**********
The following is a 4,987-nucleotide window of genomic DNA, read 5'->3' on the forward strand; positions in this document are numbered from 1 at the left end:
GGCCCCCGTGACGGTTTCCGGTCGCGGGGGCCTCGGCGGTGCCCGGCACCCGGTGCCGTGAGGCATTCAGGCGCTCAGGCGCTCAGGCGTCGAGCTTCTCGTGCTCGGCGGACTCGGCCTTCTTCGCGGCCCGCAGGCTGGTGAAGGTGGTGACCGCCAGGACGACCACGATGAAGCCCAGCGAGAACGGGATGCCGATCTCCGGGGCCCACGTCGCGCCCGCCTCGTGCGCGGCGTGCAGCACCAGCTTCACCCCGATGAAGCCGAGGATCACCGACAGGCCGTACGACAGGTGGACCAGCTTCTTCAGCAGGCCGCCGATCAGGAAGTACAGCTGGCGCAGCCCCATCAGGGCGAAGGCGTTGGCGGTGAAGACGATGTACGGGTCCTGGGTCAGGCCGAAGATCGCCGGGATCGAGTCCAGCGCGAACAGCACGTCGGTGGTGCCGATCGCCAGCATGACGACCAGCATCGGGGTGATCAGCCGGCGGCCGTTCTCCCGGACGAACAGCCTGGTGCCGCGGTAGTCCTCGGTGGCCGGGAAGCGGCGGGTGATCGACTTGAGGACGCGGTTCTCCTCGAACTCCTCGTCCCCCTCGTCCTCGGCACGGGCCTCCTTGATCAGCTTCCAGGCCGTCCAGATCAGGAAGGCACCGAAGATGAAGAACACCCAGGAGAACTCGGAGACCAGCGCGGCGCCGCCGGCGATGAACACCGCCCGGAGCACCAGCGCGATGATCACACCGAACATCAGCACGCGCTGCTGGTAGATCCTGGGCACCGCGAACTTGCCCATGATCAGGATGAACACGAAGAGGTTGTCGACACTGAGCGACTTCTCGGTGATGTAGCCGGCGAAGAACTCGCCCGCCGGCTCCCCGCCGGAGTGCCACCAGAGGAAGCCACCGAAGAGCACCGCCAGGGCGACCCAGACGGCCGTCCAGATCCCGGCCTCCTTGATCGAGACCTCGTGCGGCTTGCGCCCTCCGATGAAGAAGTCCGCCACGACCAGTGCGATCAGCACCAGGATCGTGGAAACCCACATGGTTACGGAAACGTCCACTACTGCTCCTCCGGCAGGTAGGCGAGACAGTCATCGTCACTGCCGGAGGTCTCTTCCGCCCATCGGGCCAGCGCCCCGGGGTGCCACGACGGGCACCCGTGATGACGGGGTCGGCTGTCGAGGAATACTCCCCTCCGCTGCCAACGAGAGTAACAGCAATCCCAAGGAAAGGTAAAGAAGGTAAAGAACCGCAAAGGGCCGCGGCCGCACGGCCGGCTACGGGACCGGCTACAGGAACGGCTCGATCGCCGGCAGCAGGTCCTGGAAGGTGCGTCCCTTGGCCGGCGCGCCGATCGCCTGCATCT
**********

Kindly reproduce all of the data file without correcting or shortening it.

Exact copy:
The following is a 4,987-nucleotide window of genomic DNA, read 5'->3' on the forward strand; positions in this document are numbered from 1 at the left end:
GGCCCCCGTGACGGTTTCCGGTCGCGGGGGCCTCGGCGGTGCCCGGCACCCGGTGCCGTGAGGCATTCAGGCGCTCAGGCGCTCAGGCGTCGAGCTTCTCGTGCTCGGCGGACTCGGCCTTCTTCGCGGCCCGCAGGCTGGTGAAGGTGGTGACCGCCAGGACGACCACGATGAAGCCCAGCGAGAACGGGATGCCGATCTCCGGGGCCCACGTCGCGCCCGCCTCGTGCGCGGCGTGCAGCACCAGCTTCACCCCGATGAAGCCGAGGATCACCGACAGGCCGTACGACAGGTGGACCAGCTTCTTCAGCAGGCCGCCGATCAGGAAGTACAGCTGGCGCAGCCCCATCAGGGCGAAGGCGTTGGCGGTGAAGACGATGTACGGGTCCTGGGTCAGGCCGAAGATCGCCGGGATCGAGTCCAGCGCGAACAGCACGTCGGTGGTGCCGATCGCCAGCATGACGACCAGCATCGGGGTGATCAGCCGGCGGCCGTTCTCCCGGACGAACAGCCTGGTGCCGCGGTAGTCCTCGGTGGCCGGGAAGCGGCGGGTGATCGACTTGAGGACGCGGTTCTCCTCGAACTCCTCGTCCCCCTCGTCCTCGGCACGGGCCTCCTTGATCAGCTTCCAGGCCGTCCAGATCAGGAAGGCACCGAAGATGAAGAACACCCAGGAGAACTCGGAGACCAGCGCGGCGCCGCCGGCGATGAACACCGCCCGGAGCACCAGCGCGATGATCACACCGAACATCAGCACGCGCTGCTGGTAGATCCTGGGCACCGCGAACTTGCCCATGATCAGGATGAACACGAAGAGGTTGTCGACACTGAGCGACTTCTCGGTGATGTAGCCGGCGAAGAACTCGCCCGCCGGCTCCCCGCCGGAGTGCCACCAGAGGAAGCCACCGAAGAGCACCGCCAGGGCGACCCAGACGGCCGTCCAGATCCCGGCCTCCTTGATCGAGACCTCGTGCGGCTTGCGCCCTCCGATGAAGAAGTCCGCCACGACCAGTGCGATCAGCACCAGGATCGTGGAAACCCACATGGTTACGGAAACGTCCACTACTGCTCCTCCGGCAGGTAGGCGAGACAGTCATCGTCACTGCCGGAGGTCTCTTCCGCCCATCGGGCCAGCGCCCCGGGGTGCCACGACGGGCACCCGTGATGACGGGGTCGGCTGTCGAGGAATACTCCCCTCCGCTGCCAACGAGAGTAACAGCAATCCCAAGGAAAGGTAAAGAAGGTAAAGAACCGCAAAGGGCCGCGGCCGCACGGCCGGCTACGGGACCGGCTACAGGAACGGCTCGATCGCCGGCAGCAGGTCCTGGAAGGTGCGTCCCTTGGCCGGCGCGCCGATCGCCTGCATCT